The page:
School-to-Prison Pipeline Phenomenon
January 14, 2016
When a student is suspended or arrested for a charge on school grounds, they automatically are set back in life and much more likely to face incrimination in their future: this situation is known as the school-to-prison pipeline.
The mentality places primary focus on incarceration rather than the education of students. The school-to-prison pipeline phenomenon reprimands students for even minor issues deemed as misconduct, such as inappropriate clothing or excessive absences, further perpetuating absentee rates and hindering the student from learning at their full potential. The student thus plays the role of the puppet, treated as if they are plaguing the school system, when in reality their education should act as the true tool for their future success.
These same students that suffer from the pipeline are more likely to face arrest in their future as a direct result of their experience at school.
“It continues to be a reality for many students throughout the country but here at [Miami Dade County Public Schools (M-DCPS)] the School Board and Superintendent have unanimously decided that sending students home to be unsupervised and not receiving instruction does not work,” Vice-Chair of the M-DCPS Board Dr. Lawrence Feldman said.
Many school systems justify their response to these acts with a zero-tolerance policy, claiming they have zero tolerance for misconduct and will therefore reprimand all students they deem deserving, no matter how insignificant the violation. The students who fall prey to this phenomenon are primarily African-American.
“Zero tolerance had a useful place at one time, but without the ability to adjust the punishment for the violation, utilize multiple options rather than a cookie-cutter approach, or initiate needed services the overall policy, it is not effective and more troublesome than helpful,” Feldman said. “Having said that I am not in favor of totally eliminating a zero tolerance policy, but rather make it truly specific for violations against the health, well-being, and safety of students and employees at school e.g. zero tolerance for bringing a weapon to school.”
M-DCPS has responded to the issue by implementing two new behavioral management techniques. Students under suspension are sent to learning centers to continue learning the current curriculum at these centers while they are away, rather than receiving the busy work assignments students are traditionally given, and are granted services to modify negative behavior and/or remove obstacles that prevent effective learning. In addition, students who commit more serious violations now attend regional centers where they continue to learn, as opposed to suspension in which their opportunity to learn is eliminated.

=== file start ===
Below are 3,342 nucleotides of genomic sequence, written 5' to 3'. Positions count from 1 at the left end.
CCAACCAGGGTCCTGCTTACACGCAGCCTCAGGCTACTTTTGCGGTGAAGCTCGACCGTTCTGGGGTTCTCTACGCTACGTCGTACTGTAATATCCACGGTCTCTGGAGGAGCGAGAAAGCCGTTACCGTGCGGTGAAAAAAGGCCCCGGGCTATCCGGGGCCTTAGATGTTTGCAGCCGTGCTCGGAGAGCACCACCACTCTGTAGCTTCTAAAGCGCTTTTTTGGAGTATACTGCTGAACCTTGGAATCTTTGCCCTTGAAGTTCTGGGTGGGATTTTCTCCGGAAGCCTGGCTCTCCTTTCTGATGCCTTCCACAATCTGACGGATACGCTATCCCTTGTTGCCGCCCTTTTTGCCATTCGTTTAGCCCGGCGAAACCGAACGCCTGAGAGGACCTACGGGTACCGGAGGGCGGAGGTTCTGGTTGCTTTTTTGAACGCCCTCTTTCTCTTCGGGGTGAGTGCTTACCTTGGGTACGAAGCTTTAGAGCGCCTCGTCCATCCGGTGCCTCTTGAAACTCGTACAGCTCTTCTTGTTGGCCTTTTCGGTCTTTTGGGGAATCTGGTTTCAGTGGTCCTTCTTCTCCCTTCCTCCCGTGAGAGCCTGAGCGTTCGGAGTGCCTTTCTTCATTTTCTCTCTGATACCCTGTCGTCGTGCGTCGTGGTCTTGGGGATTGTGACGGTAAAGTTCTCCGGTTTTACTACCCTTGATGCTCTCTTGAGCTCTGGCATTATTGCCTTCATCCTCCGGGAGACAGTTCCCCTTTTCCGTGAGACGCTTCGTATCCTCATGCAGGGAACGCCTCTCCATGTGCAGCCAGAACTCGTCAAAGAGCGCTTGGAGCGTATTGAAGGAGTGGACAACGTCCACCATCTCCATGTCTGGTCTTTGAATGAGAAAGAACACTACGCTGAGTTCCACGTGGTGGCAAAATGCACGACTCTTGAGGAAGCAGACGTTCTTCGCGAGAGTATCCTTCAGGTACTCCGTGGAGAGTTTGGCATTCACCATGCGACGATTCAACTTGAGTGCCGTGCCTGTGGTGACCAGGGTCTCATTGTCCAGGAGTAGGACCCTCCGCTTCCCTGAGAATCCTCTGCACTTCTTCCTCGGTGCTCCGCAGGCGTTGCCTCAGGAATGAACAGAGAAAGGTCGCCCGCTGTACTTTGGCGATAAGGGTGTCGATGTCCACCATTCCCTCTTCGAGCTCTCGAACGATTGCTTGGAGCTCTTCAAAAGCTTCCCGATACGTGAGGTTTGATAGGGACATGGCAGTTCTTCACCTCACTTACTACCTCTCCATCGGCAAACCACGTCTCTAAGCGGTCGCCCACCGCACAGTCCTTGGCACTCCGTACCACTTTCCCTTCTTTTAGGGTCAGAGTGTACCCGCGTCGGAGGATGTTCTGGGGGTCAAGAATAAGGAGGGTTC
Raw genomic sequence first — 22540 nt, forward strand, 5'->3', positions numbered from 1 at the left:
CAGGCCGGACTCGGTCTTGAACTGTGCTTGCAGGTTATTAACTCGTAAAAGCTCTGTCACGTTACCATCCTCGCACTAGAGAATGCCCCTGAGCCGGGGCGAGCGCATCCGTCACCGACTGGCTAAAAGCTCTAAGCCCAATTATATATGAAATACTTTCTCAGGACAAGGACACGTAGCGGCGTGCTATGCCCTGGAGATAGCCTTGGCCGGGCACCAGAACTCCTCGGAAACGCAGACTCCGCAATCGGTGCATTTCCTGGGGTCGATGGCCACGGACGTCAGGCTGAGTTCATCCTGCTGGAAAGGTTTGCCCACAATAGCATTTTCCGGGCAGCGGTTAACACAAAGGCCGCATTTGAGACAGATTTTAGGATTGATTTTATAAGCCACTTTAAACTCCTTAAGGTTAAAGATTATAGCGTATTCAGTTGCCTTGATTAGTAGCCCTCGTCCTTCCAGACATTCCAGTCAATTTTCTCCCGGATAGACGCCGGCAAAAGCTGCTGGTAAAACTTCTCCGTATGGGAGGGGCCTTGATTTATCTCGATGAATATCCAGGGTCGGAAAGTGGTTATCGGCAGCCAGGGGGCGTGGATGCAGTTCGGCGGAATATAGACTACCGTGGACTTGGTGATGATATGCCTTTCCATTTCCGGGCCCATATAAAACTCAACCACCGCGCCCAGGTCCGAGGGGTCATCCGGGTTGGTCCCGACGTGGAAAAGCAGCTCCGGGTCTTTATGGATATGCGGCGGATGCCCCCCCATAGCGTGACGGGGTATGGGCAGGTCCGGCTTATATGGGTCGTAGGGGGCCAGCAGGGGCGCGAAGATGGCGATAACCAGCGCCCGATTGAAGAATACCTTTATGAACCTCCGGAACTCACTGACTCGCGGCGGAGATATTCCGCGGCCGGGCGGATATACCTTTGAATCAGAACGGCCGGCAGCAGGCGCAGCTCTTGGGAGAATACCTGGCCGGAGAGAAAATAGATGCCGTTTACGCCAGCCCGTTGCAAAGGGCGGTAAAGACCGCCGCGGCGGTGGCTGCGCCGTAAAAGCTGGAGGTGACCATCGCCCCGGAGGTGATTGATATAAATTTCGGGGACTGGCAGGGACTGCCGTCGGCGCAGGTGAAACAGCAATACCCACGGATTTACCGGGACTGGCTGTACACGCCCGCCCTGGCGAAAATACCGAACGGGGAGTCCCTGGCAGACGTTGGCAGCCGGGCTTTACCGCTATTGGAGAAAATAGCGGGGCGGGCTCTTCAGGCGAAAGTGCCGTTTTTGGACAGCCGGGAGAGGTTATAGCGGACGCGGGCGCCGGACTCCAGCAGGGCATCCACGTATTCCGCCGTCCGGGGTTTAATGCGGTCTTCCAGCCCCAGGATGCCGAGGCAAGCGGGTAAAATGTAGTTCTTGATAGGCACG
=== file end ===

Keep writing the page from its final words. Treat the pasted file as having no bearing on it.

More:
“For incidents involving weapons, etc. and the most serious of violations, students are still sent to an alternative site and fulfill their expulsion there,” Feldman said.
In 2012, a statistical analysis found that youth in the Chicago school system that were arrested were 76 percent black, despite the ratio of the black student population being significantly smaller at a mere 42 percent. The vast majority of these school arrests were for misdemeanors, at 84 percent.
Florida is no exception to the prevalence of this issue. From 2011 to 2012, 13, 870 students in the M-DCPS system were arrested for school related activity.
Black high school honors student, Kiera Wilmot, was expelled and arrested on the charge of two felonies on the basis of causing a chemical explosion, after an assigned chemistry project bursted off a cap, and the experiment produced smoke on school property in 2014 in Polk County, Florida. Wilmot did not receive a reading of her Miranda Rights. Her charges were dropped as a result of public outrage; however, the felonies take an estimated five years to clear each, leaving her criminal record entirely plausible until the charges have cleared.
Black student, Brittany Overstreet, was accused of aggression when school administrators tried searching her backpack for mace, which she did not have in 2014 in Tampa Bay, Florida. She was slammed twice on the ground, leaving Overstreet with a fractured jaw and concussion. Overstreet was then suspended for 10 days and charged on the grounds of resistance, battery and disrupting school.
Hispanic students also heavily face the consequences of the pipeline, along with many Lesbian, Gay, Bisexual and Transgender (LGBT) students. Students with disabilities are affected too, facing suspension and/or arrest for behavior beyond their control.
“Sixty additional counselors or “Success Coaches” [in M-DCPS] have been added to the secondary school program to work with students that require a deeper and more aggressive type of behavior management program or the identification of social, medical, etc. needs,” Feldman said.
In Florida, the Power U Center for Social Change, a Miami based grassroots organization, is currently working towards better policy and legislation to amend the issues on a state level. The organization fought for reform of punishment policies of students for eight years before seeing progress in 2015 in Miami, starting at Brownsville Middle School and Cutler Bay Middle School. The campaign has since expanded and hopes to reform the school-to-prison pipeline in Florida entirely.